For further reading:

Crane, Eva, The World History of Beekeeping and Honey Hunting. London:   Duckworth, 1999.

Kritsky, Gene, The Quest for the Perfect Hive:   A History of Innovation in Bee Culture. Oxford:   Oxford University Press, 2010.

Ransome, Hilda M., The Sacred Bee in Ancient Times and Folklore. Mineola, NY:   Dover Publications, 2004.

Wilson, Bee, The Hive:   The Story of the Honeybee and Us. New York:   Thomas Dunne Books, 2004.

About Kathryn Kane

Historian with a particular interest the English Regency era.   An avid reader of novels set in that time, holding strong opinions on the historical accuracy to be found in said novels.
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30 Responses to How a Tiny Fraction of an Inch Saved Millions of Lives

  1. Sarah Waldock says:

    Excellent information! I had no idea that bees were killed off to get at the honey, I suppose with undivided skeps it makes sense that there was no way of easliy removing it.
    Bearing in mind the riddle about bees,

    What living thing is it that is no man
    And yet it doth as no man can
    And therein serveth God and man?

    it seems extraordinary that the very devout medieval society should kill them.
    Especially as it was the done thing to tell everything to the bees who would not thrive unless family news was shared. The ‘dominion over all beasts’ clause I suppose.
    Thank you!

    • Kathryn Kane says:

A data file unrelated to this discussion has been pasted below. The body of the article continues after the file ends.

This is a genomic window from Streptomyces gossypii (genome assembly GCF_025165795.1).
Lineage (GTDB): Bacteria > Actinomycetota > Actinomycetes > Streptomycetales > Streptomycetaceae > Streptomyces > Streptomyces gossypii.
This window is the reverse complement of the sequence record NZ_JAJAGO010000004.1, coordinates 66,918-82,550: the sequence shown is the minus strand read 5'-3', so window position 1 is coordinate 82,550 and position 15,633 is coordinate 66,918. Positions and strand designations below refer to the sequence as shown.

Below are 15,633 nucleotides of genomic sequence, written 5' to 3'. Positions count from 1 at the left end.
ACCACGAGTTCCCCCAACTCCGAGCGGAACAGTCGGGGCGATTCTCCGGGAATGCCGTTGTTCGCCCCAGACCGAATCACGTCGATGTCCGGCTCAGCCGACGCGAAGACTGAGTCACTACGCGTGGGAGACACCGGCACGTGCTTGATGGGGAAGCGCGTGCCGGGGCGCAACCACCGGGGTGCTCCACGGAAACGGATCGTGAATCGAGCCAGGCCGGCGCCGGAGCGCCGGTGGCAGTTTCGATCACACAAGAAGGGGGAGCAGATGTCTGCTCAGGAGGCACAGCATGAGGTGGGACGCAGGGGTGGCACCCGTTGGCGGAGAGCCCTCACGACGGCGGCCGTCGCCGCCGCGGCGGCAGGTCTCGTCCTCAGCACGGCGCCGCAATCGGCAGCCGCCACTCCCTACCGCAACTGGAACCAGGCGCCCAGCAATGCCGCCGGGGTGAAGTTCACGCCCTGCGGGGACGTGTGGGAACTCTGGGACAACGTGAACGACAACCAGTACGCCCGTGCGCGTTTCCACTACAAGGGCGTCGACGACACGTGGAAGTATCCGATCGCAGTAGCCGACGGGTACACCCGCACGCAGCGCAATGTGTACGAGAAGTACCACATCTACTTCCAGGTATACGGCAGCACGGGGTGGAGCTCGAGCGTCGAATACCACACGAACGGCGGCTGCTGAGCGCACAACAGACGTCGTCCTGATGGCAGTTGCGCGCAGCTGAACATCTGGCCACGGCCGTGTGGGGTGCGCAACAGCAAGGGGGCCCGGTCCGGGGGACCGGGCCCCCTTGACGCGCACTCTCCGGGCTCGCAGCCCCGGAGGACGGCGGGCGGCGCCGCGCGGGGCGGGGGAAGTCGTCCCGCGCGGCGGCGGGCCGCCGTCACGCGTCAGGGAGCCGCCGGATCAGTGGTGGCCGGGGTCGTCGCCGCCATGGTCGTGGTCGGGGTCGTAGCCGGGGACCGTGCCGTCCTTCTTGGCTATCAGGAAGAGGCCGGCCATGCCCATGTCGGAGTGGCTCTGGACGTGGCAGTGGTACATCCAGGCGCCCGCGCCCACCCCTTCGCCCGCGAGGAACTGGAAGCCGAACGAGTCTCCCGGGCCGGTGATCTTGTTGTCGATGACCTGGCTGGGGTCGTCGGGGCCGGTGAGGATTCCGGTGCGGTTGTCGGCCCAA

You are exactly right about the “dominion over all beasts” clause. That was the defense of the conservatives who did not want to make the effort to find a humane way to harvest the honey, for centuries. Their attitude was that God made the bees for the use of man, who could then, in turn do as he pleased with them.

      It was only during the Age of Enlightenment, when scientific thought was beginning to get equal time with superstition and religious thought, that people began to object to the annual killing of so many bees. It is particularly remarkable to me that this was allowed to go on so long, since bees were considered to be beloved of God. So much so, that as I noted in my article on candles, only beeswax candles could be burned in churches. Go figure!

      I am just glad something was finally done to allow the bees to live when the honey was harvested. Not to mention, who would want to eat honey which had been exposed to sulphur fumes? I doubt that did much to improve the taste!



  2. Lori says:

    What a very interesting post! I did not know it had been standard practice to kill all the bees at the end of the season.

    • Kathryn Kane says:

      I was horrified when I first read it. In fact, I thought my initial source must have been wrong, so I checked several other sources, only to find they all bore out the first. My feeling is that anything humans do now to help protect the honey bee is only payback for what our species did to theirs for so long.



  3. Isobel Carr says:

    Wonderful post! I shall have to keep it in mind as either a hobby for a character or a good background detail for the home farm in my next book. I hate the idea of killing off a hive though. I have friends who keep bees, and they’re simply marvelous creatures (watching them capture a swarm was AMAZING!).